Our organization provides resources to help students and adults make the best of their lives. It all starts with what we call the ‘can do spirit.’ This is a language that can be learned.
Amazing people have used it in science, music, exploration, engineering, business, art, medicine and many other important areas.
“One can have no smaller or greater mastery than mastery of oneself.”
Leonardo da Vinci – the great innovator
I have researched the life stories of more than 500 amazing achievers to discover what they did and why. For example, Dr Marie Curie, is the only woman to win two Nobel Prizes for scientific discoveries. Others include Faraday, who discovered electricity, Pasteur who revolutionized medical practice, and Nightingale who saved lives by establishing training for nurses. Humanitarians, like Tubman and Barnardo, changed people’s lives by their selfless efforts.
There are many more unsung heroes and heroines whose outstanding contributions are not as well known. They all had an important purpose and dedicated their lives to achieving it.
Many others who had ideas, education, and money did not succeed to the same level because their level of determination was less.
We need to help students and adults of today develop that kind of spirit. In doing so, they will be able to make the best of their lives and also help others to do the same.
A review of people who have met challenges and overcome adversity shows that they developed the following characteristics:
An outstanding example is Helen Keller, She contracted an illness early in her life that left her deaf and blind. Despite that, through her ‘can do spirit’, she became a leader for the disabled.
Another example is Harriet Tubman. She escaped from slavery and, although formally uneducated, became a leader for civil rights.
The amazing people in our series provide brilliant exemplars of achievement. The following are key issues for individuals to focus upon in order to show and apply their own ‘can do spirit.’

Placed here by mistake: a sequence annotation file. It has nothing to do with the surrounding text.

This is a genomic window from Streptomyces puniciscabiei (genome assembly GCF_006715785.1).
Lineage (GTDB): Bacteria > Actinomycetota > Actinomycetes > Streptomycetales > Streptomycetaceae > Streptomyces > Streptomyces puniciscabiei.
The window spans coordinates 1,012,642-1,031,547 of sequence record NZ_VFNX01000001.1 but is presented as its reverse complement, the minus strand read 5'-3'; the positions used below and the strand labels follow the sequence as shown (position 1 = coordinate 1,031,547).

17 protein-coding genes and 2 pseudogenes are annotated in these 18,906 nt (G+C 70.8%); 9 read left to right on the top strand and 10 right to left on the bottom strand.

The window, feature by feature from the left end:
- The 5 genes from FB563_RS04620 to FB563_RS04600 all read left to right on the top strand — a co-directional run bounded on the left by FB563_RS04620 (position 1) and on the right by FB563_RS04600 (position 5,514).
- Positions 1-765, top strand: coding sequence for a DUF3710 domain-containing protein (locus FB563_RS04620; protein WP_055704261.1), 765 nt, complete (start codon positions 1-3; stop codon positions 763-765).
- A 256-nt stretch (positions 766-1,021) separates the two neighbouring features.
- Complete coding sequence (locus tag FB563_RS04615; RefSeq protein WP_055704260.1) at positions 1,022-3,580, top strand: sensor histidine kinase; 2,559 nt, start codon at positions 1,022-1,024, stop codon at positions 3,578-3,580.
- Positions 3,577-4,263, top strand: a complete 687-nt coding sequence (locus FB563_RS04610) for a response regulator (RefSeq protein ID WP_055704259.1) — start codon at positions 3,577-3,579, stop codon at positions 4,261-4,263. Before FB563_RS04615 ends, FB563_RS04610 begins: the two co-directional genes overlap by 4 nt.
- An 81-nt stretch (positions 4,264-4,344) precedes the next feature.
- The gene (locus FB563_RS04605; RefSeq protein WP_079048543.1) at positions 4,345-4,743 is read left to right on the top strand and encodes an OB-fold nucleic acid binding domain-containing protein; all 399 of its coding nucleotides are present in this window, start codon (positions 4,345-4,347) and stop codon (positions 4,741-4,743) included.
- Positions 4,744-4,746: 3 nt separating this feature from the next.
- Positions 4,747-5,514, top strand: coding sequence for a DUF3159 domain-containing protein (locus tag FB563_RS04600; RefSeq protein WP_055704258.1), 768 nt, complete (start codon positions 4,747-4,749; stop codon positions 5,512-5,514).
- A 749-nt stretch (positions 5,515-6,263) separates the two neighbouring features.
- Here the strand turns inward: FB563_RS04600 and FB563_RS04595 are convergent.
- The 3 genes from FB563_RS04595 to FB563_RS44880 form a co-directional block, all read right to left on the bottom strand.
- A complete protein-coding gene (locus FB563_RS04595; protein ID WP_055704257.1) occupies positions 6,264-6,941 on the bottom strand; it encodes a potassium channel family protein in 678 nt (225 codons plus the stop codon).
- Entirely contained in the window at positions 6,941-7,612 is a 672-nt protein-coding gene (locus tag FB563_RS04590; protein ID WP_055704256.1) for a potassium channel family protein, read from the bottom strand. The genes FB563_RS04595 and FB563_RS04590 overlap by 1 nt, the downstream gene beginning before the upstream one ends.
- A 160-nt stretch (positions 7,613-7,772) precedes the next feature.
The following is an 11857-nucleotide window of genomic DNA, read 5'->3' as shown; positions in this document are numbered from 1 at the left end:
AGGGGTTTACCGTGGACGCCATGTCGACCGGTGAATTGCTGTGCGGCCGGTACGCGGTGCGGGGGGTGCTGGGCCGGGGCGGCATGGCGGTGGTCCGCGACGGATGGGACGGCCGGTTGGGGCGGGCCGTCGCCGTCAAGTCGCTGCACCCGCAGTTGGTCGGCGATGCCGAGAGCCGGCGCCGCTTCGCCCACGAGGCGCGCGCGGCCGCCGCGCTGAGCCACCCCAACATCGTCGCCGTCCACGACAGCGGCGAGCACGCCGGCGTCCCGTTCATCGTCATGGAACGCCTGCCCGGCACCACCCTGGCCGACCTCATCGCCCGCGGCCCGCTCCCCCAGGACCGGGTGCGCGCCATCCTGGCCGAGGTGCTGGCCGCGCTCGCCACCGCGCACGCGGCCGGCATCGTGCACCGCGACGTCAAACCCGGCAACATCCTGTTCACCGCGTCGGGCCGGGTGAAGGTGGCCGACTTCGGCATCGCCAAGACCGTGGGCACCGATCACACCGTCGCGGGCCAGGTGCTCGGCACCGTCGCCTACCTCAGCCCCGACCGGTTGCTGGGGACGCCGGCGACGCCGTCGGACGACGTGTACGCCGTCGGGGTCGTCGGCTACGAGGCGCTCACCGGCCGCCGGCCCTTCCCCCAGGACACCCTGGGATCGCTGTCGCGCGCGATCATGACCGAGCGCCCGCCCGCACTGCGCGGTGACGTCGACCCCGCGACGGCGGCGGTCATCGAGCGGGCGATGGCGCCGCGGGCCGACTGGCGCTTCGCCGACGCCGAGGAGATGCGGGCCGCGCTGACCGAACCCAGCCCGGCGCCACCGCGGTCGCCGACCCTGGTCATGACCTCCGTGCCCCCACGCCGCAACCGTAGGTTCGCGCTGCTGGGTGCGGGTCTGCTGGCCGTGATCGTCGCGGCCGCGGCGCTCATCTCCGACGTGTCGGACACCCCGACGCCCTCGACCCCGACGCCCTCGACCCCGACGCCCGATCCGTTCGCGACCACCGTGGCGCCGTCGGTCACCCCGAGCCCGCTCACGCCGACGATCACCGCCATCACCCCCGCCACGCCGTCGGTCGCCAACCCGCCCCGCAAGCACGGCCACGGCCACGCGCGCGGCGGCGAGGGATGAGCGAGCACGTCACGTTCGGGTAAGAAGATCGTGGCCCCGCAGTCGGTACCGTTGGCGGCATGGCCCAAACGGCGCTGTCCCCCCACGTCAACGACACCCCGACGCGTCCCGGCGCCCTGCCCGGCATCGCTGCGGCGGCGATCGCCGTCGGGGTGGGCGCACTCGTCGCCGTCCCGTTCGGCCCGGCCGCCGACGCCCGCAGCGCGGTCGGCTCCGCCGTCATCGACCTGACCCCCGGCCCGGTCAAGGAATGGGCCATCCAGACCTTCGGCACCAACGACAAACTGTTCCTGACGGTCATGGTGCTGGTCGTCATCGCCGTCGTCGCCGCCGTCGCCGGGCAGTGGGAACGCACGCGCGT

It is clear that people who identified a purpose that they regarded as important, invariably worked hard to achieve it. For example, in schools a key part of character education is to provide students with opportunities to discover issues that they feel passionate about. Introduction to projects, for example, on the environment, civil rights, health, music, technology and other areas of expression, will enable students to identify a purpose they wish to pursue.
All the amazing people in my research gave themselves permission to take action. Rather than inventing restrictions and barriers, they developed proactive plans. Students can do this by listing the personal permissions they will give themselves. These include specific personal permissions to take action in order to:-
Amazing people led with their perception, vision and intuition. Once they perceived what was possible, they powered ahead. They focussed on the ‘how-to’ questions.
In schools, students can be taught how to improve perception through classroom exercises, such as the 10-letter alphabet game. Students all receive 10 letters and are asked to produce in a small team, as many words as possible from those letters. They are given three or four successive time shift periods of 4 minutes. Their output will increase after each shift.
The question they are asked is ‘why?’ The answer is always that they perceive better methods as a result of experience. In effect, they reduce their restrictions and increase their level of permission once they see the competition from other teams.
Our work helps individuals gain the information they need in order to make their own choices. We provide short summaries of how selected amazing people in history identified an area of interest and converted an important purpose into successful performance via their ‘can do spirit’. We encourage people, especially students, to use that understanding to discover people who are today making outstanding contributions and to learn from them. For example, they can interview nurses, fire fighters, cleaners and others who are doing important work.
We support educators by providing workshops on both the content and the ‘can do spirit’ processes, so that they can coach and guide. We believe this is the way that practical character education can be advanced and at the same time this improves the wellbeing of students. In doing so, students will be able to make the best of their lives and also help others to do so.